Here she is at age 27…
Upper and lower eyelid blepharoplasty, also known as double eyelid surgery, is one way to correct the problem. And it is wildly popular in the Asian community. Being of Chinese and Vietnamese decent, I know all too well of the “double eyelid” obsession that many Korean and Chinese girls have. No offence to Julie Chen and other women who have chosen the plastic surgery route, but I would never do it. The idea of someone slicing skin away near my eye – no matter if I were under anaesthetic – was, and still is, a rather draconian pursuit of vanity to me. Plastic surgery is just not my thing; I prefer the non-invasive route. And while my brother says he’s no magician, I do know someone who kind of is, in my books…
“Unless you’re a supermodel everyone has asymmetry in the eyes if you look closely,” says Diana Phillips, the nurse injector at DLK on Avenue, as she assessed my situation last Spring. Diana explained that there are many factors that can cause one eye to droop. These include habits such as sleeping on one side of the face; or driving a lot which can expose the left side of the face to more sun exposure; or quirky characteristics like raising one eyebrow more frequently than the other (guilty!). Thanks to modern advances in cosmetic dermatology, just as there are lots of unique causes to the problem, there are lots ways to minimize and even correct uneven eyes.
For me, my journey was to begin with injectables. Diana said she wanted to take a conservative and gradual approach since it was my first time trying a neuromodulator (skin-speak for a class of medications which change the way that messaging is conducted between nerves and muscles). She started with a small dose of Xeomin above my dominant eyebrow, the one I’m always arching, to “relax the muscle and create some balance with the other eye.” Two weeks after, I did notice a subtle change in symmetry. I liked it. Six months later when the effect had worn off, I returned for another fix, this time Diana used Botox for a change. She also put a bit on my forehead to soften the horizontal lines. I recall the exact moment when I knew the Bo had kicked it: It was one week after and I was on the subway to work; I suddenly felt a foreign sensation going on underneath my forehead. Yes it did feel weird, but only because it was new. I didn’t get this sensation with Xeomin, by the way. When I got to the office, I dashed to the bathroom to check my reflection. My eyes were more even and my forehead was smoother and looked more luminous like a child’s! (Not shiny and waxy like some over-Bo’ed celebs.) The result was very subtle. I felt as if Diana had knocked off four years of staring-at-a-computer-screen off my upper face.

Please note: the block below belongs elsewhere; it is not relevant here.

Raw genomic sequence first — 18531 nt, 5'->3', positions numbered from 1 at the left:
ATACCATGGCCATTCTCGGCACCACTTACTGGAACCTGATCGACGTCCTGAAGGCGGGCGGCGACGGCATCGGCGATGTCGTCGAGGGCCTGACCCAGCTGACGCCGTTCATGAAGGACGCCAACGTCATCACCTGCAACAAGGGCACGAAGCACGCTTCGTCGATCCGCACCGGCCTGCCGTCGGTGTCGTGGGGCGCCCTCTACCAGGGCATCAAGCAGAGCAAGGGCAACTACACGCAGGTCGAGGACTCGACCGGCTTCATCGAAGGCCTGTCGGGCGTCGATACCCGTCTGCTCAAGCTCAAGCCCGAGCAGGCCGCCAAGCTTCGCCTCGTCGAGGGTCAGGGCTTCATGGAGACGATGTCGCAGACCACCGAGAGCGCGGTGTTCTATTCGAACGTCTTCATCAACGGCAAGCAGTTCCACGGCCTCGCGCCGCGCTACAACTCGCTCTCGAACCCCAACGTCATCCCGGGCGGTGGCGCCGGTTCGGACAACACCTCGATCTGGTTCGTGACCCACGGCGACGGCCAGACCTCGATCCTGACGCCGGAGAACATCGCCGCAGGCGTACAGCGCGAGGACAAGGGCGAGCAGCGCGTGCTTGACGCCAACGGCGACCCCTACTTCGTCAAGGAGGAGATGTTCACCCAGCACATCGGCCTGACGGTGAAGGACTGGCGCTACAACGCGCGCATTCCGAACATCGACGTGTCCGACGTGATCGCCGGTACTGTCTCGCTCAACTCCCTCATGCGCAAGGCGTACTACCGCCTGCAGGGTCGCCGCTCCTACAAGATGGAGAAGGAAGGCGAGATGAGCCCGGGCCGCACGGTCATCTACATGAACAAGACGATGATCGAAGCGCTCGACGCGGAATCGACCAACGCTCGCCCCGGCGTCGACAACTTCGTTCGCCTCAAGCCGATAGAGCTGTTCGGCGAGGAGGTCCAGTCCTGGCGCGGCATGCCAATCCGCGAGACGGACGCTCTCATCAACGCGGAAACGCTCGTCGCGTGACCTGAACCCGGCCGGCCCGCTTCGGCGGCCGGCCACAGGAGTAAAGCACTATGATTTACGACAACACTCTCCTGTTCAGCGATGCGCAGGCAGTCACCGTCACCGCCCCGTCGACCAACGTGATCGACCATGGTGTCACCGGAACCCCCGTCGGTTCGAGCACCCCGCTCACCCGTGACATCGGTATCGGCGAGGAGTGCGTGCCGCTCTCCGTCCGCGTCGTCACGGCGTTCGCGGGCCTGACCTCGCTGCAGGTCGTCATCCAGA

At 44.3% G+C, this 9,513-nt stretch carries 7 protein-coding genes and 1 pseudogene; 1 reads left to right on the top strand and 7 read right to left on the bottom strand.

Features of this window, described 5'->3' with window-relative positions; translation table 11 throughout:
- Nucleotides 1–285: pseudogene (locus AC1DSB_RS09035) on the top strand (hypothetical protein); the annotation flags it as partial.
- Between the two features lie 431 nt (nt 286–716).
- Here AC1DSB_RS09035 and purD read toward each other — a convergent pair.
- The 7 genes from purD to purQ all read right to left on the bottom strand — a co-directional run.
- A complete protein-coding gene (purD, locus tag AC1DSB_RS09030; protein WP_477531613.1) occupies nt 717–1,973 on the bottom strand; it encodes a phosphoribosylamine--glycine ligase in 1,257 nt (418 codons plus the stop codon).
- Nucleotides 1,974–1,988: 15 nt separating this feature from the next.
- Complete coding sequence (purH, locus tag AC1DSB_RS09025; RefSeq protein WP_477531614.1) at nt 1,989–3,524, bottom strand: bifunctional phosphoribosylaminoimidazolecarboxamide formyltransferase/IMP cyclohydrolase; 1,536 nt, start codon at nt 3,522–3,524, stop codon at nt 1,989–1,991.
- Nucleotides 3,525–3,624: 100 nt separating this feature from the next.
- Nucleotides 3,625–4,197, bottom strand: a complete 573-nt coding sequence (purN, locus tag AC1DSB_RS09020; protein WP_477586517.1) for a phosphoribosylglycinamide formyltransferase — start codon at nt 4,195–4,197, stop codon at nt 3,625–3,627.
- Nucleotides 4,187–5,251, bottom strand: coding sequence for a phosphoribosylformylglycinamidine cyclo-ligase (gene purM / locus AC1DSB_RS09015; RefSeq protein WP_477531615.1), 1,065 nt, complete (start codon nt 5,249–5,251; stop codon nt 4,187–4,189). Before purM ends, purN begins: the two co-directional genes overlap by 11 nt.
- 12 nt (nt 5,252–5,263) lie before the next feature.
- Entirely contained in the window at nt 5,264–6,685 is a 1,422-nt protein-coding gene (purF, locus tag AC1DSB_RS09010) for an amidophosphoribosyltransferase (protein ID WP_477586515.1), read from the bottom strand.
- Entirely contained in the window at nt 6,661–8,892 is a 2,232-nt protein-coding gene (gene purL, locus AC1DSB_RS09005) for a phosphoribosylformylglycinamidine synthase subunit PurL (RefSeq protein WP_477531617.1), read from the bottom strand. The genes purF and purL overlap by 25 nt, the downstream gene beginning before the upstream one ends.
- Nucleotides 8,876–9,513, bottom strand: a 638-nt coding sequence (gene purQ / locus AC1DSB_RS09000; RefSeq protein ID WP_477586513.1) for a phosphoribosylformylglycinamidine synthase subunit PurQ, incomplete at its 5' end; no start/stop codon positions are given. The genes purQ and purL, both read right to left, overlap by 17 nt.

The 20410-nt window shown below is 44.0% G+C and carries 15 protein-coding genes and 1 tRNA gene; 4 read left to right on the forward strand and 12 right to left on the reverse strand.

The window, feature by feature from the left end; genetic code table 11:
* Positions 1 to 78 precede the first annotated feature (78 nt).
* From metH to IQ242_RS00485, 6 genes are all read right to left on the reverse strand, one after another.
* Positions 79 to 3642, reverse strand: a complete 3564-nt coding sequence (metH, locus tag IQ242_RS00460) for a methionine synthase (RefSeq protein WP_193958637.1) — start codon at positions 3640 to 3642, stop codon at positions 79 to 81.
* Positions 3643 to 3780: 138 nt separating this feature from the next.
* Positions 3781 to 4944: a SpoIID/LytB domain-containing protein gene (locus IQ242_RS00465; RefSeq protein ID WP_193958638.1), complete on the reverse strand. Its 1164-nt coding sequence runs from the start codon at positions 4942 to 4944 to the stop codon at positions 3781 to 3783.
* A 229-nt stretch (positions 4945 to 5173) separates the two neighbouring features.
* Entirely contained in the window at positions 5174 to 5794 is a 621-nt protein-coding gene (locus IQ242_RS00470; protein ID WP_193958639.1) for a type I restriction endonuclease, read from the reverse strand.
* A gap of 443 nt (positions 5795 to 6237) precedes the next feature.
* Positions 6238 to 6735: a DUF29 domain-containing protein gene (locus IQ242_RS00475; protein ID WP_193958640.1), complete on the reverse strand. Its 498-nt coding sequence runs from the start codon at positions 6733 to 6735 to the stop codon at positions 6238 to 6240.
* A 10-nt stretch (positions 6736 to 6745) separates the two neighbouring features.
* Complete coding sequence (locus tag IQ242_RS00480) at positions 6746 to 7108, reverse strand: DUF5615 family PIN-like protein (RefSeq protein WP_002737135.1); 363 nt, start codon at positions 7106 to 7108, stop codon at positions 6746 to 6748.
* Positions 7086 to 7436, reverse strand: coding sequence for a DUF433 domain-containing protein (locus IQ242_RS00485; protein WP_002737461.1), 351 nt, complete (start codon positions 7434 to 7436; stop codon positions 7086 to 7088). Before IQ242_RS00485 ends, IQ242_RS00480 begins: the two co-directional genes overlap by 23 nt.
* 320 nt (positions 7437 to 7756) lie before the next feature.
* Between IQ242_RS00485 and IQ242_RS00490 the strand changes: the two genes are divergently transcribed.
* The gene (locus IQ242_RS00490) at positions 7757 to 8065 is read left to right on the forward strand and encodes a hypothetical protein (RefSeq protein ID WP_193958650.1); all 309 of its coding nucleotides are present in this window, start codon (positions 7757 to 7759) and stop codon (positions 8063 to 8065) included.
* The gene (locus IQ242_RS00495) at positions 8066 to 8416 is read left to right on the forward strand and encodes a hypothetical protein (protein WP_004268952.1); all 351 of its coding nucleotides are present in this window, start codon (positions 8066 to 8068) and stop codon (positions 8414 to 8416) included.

After my success with Botox I became intrigued with eyelid Thermage. Samantha Bloom, one of our contributing writers, wrote about her eyelid Thermage experience here. Her line about wishing she had done it in her thirties (she’s 44) really resonated with me, and when I took this article to Diana at my next visit, she told me two things: One, I’m not alone. And two, I’m wise to consider it now. I honestly thought she’d say that I was too young for Thermage, as Diana being a straight-shooter with over 25 years in the biz, she isn’t shy when it comes to telling people what they need and don’t need. Instead Diana told me that many of her younger asian patients get eyelid Thermage done as both a preventative and corrective measure.